This is why praising and worshipping God is not merely a personal exclamation but a community activity. It is all of us together proclaiming “God, You are most beautiful.”


Summary:
Define what is beautiful for your children. How? Praise truly beautiful things. Begin by lifting God up in your life. If your kids see who and what you prioritize, what you “like” on social media, what you read, what excites you and brings you butterflies, they will naturally learn to find these things beautiful – for better or worse.

Published by

David Bonifacio

David Bonifacio Entrepreneur, social worker, writer, artist, CEO of Bridge, CEO of Elevation Partners, Managing Director of New Leaf Ventures. #db

9 thoughts on “If I Had Kids: Define Beauty”

  1. Nice point!

    Just have to remark that sometimes it doesn’t have to be beautiful. Sometimes it’s all about what’s important. Business is messy, it’s a chaotic world. It’s also good to see kids defining their own beauty. Classic example is having 2 kids with different sets of attitude. For the first child, being at zen is a beauty but for the second child, productivity is so beautiful. These two varying attribute are greatly caused by their reflection towards what they see at home. For the first child, he thinks parents being so busy is not the ultimate goal. But for the second child, he’s very impressed by how hardworking his parents are!

    We just have to make sure that as parents, we could impart the most important theme: Anything that honors our God.

    Thanks for the thoughts!

    1. The application of principle is never as straightforward as we wish. The realities of life and the differences of people make it both challenging and interesting. These articles detail what I personally want to teach and reinforce in my family. Other families may and will have a different set of values.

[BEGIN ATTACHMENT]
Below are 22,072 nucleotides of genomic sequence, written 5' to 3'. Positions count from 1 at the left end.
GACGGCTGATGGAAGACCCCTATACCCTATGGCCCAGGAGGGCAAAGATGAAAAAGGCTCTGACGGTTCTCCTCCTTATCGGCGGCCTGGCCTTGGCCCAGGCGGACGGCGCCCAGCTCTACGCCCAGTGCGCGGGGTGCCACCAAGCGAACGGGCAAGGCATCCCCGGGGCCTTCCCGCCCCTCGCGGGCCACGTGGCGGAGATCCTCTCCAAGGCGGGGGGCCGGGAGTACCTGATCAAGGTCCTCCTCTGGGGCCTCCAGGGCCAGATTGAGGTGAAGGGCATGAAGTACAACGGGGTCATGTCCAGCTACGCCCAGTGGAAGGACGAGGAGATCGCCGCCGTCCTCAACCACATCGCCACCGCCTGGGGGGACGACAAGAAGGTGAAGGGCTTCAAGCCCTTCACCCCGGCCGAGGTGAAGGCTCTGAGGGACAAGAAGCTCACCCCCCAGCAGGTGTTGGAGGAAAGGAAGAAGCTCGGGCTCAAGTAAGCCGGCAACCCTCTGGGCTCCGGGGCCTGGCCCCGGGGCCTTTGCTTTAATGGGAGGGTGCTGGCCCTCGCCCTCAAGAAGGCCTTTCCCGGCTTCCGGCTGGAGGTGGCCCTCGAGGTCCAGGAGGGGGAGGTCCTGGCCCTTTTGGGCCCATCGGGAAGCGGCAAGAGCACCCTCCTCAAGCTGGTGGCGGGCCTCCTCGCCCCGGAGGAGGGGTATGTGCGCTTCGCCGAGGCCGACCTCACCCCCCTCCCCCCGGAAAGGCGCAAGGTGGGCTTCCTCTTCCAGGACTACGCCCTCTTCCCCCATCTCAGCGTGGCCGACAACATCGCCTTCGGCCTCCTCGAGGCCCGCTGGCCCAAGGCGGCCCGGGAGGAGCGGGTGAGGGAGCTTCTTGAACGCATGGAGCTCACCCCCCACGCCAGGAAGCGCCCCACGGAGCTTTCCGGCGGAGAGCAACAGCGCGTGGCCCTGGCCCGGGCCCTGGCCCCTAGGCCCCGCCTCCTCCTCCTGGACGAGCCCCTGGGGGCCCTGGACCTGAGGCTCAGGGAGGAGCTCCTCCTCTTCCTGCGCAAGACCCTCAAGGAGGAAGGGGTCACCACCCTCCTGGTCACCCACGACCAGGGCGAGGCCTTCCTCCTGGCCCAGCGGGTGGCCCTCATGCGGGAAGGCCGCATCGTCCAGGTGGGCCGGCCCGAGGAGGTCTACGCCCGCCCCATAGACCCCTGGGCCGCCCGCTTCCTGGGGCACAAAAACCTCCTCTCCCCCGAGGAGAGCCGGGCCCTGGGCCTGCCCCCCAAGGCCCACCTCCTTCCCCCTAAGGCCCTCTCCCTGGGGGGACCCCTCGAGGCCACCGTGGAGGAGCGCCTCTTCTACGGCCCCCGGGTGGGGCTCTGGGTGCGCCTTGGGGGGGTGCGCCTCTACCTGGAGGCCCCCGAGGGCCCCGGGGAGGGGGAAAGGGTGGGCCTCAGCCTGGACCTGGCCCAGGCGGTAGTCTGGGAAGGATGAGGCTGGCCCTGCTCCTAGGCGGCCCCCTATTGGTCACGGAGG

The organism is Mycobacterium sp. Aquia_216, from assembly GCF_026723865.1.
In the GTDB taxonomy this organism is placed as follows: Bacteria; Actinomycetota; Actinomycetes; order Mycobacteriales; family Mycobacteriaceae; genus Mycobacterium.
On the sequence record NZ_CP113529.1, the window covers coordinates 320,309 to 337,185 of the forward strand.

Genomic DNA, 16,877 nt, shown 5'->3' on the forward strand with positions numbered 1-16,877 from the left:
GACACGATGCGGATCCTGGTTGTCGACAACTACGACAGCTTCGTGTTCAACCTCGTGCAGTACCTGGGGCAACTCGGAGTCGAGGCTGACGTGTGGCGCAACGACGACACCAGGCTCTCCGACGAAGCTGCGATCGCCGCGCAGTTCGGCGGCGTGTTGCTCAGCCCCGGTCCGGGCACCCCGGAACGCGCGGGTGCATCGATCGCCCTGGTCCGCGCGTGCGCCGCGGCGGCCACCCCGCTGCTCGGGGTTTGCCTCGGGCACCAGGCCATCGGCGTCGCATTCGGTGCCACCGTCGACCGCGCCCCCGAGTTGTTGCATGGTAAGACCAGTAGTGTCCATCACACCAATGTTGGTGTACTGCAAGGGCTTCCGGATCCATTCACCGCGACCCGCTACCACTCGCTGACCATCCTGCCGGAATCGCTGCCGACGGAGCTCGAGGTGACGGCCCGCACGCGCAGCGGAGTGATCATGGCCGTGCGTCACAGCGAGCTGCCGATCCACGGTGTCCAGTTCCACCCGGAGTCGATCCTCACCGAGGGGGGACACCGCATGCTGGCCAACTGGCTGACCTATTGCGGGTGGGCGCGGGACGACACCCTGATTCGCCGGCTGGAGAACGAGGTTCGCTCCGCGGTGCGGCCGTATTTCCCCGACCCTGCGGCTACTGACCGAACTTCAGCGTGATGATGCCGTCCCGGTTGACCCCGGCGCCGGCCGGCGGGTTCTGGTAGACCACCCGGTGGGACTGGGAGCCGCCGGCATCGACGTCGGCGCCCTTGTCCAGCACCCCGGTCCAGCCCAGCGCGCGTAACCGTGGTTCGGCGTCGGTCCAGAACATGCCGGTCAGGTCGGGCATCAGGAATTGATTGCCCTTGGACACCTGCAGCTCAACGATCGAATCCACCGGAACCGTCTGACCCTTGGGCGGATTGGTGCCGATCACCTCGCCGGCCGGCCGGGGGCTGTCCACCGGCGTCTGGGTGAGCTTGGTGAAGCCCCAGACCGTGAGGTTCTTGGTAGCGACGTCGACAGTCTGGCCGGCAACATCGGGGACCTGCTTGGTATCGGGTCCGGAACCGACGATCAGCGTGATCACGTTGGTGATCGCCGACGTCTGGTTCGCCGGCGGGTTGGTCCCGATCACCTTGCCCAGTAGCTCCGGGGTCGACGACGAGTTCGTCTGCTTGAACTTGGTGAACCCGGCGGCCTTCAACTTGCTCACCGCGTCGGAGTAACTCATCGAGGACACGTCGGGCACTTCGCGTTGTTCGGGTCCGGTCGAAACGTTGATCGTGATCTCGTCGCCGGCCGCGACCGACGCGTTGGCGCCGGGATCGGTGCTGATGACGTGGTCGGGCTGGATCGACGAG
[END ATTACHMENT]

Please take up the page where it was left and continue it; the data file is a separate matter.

When we limit the definition of beauty to how the world defines it, we misunderstand its power. There is beauty in suffering when our suffering leads to hope. There is beauty in mistakes when our mistakes lead to learning and wisdom. There is beauty even in hurting when our broken hearts cause us to run to God.

  2. I do agree with this thought, “When we don’t know what’s non-negotiable in our lives, our lives become the product of every day negotiations instead of the purposeful pursuit of what we have set aside as important.” Compromise and settling for what’s available become the norm when we don’t know what is truly valuable to us. Thanks for this post.

  3. This post hits me to the core. I can easily relate to your posts because I have been in a place where I loved, suffered and risked for the wrong things. I forgot to set my non-negotiables and carelessly wasted my spirits on trivial things. But God changed me. He made me a woman passionately seeking His heart. Now that I am older (and I hope wiser), my prayer is for God to bless me with eyes that’ll make me see beauty the way He sees it and a heart to show compassion to those who are in my “old situation”. But above all else, I pray for a spirit that’ll make me pursue things that will glorify Him… and Him alone.

    Great job, David. 🙂

  4. This post hits me to the core. I can easily relate to your posts because I have been in a place where I loved, suffered and risked for the wrong things. I forgot to set my non-negotiables and carelessly wasted my spirits on trivial things. But God changed me. He made me a woman passionately seeking His heart. Now that I am older (and I hope wiser), my prayer is for God to bless me with eyes that’ll make me see beauty the way He sees it and a heart to show compassion to those who are in my “old situation”. But above all else, I pray for a spirit that’ll make me pursue things that will glorify Him… and Him alone.

    Great job, David. 🙂